My goal is simple and clear: to show up. It’s not to do more or achieve more, as I so often was taught to believe in my teens and early twenties. My goal is simply to be present and show up fully to life.
Here’s the thing: I’m not a sprinter. I don’t do the whole “hustle” thing well, and I don’t rush the creative process. But I’m a big believer in persistence. In slow, steady progress. Endurance and consistency is the key to getting anything done in life. And it’s also the key to avoid getting burnt out.
How many creative freelancers end up getting burnt out from their businesses and quit?
A lot. Too many.
And while there are many, various reasons for creative burn out, I think a major reason for this is our western world’s idea of hustle culture. And when I watch my peers drop out like flies year after year, because it’s too hard, because they were supposed to “go full-time by now”, because they worked so hard and nothing came to show for it…
I realize it’s because they were sprinting instead of slowly and consistently showing up.
I would rather take the slow path. I would rather find steady, consistent progress day-after-day, year-after-year than race fast and hard and sprint and hustle to the finish line. I’m not seeking achievements or acceptance from other people. I’m seeking personal fulfillment in my creative work – for me and me alone. The art I create, the work I do, the business I’ve built..it’s all because I’ve persistently shown up.
We show up by taking simple, daily steps – no matter how small that step may be – toward loving ourselves and the work we are driven to create.
I show up for my body by taking a few deep stretches first thing every morning. I show up by loving my body and appreciating it for being healthy and vital and just the way it is, even if I have gained weight and feel a lot heavier than I used to. I show up for my physical host, this vessel that contains the essence and energy and soul of me, by flushing it out with tons of water throughout the day, by opting for fresh vegetables…and dark chocolate. 😉
I show up for myself by making sure I’m in full alignment before taking on anyone else’s energy. I commit to myself first before work by doing things that light me up and elevate me to the fullest version of myself. Because I know that when I act from the highest, most aligned version of myself, everyone else gets the best version of me too.
I show up to my keyboard every day to edit photos and write my book of short stories. Some days it’s hard to write. On such languid days, I write a fragment or two and then take a walk, allowing my mind to sift and wander. Some days I can’t edit, so I write a blog post about something rolling around in my mind.
Other days, I drift right to the table, falling into a seamless state of flow and I’ll write for hours without ever looking up (always keep a water bottle near your desk, friends!).
There will be days we feel like giving up. There will be times when we feel like what we have to offer isn’t enough, that it’s already been done before and it’s too late. And so….what’s the point? But such moments are critical periods for rest and reflection.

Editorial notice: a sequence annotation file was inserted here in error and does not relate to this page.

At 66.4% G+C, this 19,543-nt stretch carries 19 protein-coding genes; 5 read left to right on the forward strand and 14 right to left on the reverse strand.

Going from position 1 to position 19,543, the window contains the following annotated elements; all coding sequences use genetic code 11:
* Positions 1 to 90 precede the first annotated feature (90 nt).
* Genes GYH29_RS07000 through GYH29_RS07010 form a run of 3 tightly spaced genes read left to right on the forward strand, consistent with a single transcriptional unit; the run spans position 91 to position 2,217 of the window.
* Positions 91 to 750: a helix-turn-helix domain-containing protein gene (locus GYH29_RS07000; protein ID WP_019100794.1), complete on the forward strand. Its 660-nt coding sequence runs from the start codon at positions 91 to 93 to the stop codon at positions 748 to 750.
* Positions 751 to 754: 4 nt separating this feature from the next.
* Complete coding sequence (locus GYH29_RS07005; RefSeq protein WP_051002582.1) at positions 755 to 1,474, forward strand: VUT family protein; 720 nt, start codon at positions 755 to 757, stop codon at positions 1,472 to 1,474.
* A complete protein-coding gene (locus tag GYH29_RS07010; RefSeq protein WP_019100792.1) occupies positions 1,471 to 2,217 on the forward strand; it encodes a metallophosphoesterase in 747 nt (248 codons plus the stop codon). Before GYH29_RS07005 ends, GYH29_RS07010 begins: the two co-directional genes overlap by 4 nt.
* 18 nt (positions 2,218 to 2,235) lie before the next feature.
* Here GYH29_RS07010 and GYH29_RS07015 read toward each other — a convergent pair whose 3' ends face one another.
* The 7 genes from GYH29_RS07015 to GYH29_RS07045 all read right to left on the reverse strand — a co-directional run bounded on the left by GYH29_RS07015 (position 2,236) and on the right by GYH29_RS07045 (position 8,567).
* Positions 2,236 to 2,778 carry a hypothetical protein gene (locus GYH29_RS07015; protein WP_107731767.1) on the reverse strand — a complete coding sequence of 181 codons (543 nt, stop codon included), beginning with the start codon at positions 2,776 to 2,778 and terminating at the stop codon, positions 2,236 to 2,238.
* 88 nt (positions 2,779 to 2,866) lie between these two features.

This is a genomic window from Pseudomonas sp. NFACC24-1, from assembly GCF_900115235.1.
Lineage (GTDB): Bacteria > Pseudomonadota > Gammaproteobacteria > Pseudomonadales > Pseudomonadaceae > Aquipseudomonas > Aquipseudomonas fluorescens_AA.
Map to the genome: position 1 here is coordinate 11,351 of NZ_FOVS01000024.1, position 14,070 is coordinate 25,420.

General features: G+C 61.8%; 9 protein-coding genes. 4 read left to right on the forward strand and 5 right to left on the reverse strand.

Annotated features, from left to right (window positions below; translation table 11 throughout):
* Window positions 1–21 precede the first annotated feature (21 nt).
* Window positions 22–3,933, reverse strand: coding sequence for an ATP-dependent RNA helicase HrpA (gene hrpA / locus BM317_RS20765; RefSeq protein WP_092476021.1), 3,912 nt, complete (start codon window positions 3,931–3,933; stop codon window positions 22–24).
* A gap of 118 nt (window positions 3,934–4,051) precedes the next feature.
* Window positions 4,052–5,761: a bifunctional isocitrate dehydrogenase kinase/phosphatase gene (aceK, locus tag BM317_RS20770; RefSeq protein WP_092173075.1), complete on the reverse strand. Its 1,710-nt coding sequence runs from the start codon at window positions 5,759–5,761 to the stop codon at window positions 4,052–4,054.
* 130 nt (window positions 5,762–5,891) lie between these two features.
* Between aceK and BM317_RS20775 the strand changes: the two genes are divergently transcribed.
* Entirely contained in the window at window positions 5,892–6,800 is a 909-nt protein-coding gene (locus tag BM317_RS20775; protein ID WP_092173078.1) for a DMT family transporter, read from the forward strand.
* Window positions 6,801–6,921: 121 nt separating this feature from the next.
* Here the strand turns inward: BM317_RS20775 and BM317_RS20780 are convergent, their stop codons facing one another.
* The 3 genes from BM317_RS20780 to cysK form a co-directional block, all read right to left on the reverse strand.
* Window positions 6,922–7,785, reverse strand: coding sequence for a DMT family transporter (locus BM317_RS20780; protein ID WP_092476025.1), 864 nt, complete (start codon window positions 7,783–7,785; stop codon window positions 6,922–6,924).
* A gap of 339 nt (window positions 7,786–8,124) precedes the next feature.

that we follow the tides and seasons, heck even the lunar phases – yes, I went there – and trust that the progress will eventually return. That the inspiration and passion will come back when it’s good and ready to. It’s imperative that we trust in the law of divine timing.
Here’s the biggest secret to callings: they are what is the most fun to you. So do just that: focus on what is fun. Pull your attention towards what you love to do, what lights you up and replenishes you with energy. What would you do if you didn’t get paid any money for it? Where does your mind wander to during your free time? If you never had to work a day in your life again, and you had all this time, how would you spend your remaining time on Earth?
Because if you truly love what you do, the work won’t be hard. It won’t feel forced or effortful. It’ll flow from passion. It’ll fall gracefully to your feet.
You’ll still need to do the work – no doubt that action is required – but it won’t be hard. You won’t want to keep procrastinating and putting it on the back-burner. You won’t second guess yourself because you’ll keep finding yourself naturally drawn back to the work. This is your calling.
“But we can’t afford not to show up to do the work, you and I. We have to at least make a few strokes on the canvas, type a few paragraphs, or play a few melodies. Even on days we don’t want to. No, as a creative, you are the only one who can do the work just the way you can. Your brush or pen strokes are uniquely yours, nobody else can make them for you. The same goes for the words you write, the songs you sing, the pictures you take, the moves you dance, or the floor plans you draw-up. Your ideas and the way you execute them are strictly your own. They are a great part of the value you provide. To not show up is to deny your work and your ideas existence. So we have to show up, whenever physically able. At least for a moment, for a few key presses or a few flicks of the brush. Even on the days you don’t feel like it, showing up can make all the difference. If you show up and start the work – even though it feels so heavy to do so – what you end up making could be all you need to keep moving, to keep creating.” – Tanner Christensen
February 22, 2020
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